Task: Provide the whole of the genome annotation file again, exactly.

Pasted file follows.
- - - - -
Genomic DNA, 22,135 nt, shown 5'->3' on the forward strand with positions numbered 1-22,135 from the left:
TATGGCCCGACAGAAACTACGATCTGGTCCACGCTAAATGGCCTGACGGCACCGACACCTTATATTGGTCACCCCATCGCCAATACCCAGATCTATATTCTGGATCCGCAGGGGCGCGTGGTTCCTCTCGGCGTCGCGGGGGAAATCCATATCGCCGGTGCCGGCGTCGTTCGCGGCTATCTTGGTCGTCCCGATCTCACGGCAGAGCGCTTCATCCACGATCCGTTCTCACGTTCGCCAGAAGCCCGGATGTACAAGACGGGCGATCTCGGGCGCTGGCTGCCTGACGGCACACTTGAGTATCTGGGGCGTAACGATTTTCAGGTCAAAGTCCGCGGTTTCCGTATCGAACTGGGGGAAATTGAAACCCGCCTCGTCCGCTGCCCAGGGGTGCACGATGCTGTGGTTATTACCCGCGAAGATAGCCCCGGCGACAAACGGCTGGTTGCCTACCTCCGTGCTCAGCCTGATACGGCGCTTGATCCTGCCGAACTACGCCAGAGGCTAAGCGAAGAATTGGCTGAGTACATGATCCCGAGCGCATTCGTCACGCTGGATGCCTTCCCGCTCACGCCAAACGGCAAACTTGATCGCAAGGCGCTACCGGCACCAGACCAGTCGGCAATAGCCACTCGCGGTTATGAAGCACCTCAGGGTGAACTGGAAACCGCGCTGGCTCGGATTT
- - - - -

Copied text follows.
Genomic DNA, 22,135 nt, shown 5'->3' on the forward strand with positions numbered 1-22,135 from the left:
TATGGCCCGACAGAAACTACGATCTGGTCCACGCTAAATGGCCTGACGGCACCGACACCTTATATTGGTCACCCCATCGCCAATACCCAGATCTATATTCTGGATCCGCAGGGGCGCGTGGTTCCTCTCGGCGTCGCGGGGGAAATCCATATCGCCGGTGCCGGCGTCGTTCGCGGCTATCTTGGTCGTCCCGATCTCACGGCAGAGCGCTTCATCCACGATCCGTTCTCACGTTCGCCAGAAGCCCGGATGTACAAGACGGGCGATCTCGGGCGCTGGCTGCCTGACGGCACACTTGAGTATCTGGGGCGTAACGATTTTCAGGTCAAAGTCCGCGGTTTCCGTATCGAACTGGGGGAAATTGAAACCCGCCTCGTCCGCTGCCCAGGGGTGCACGATGCTGTGGTTATTACCCGCGAAGATAGCCCCGGCGACAAACGGCTGGTTGCCTACCTCCGTGCTCAGCCTGATACGGCGCTTGATCCTGCCGAACTACGCCAGAGGCTAAGCGAAGAATTGGCTGAGTACATGATCCCGAGCGCATTCGTCACGCTGGATGCCTTCCCGCTCACGCCAAACGGCAAACTTGATCGCAAGGCGCTACCGGCACCAGACCAGTCGGCAATAGCCACTCGCGGTTATGAAGCACCTCAGGGTGAACTGGAAACCGCGCTGGCTCGGATTT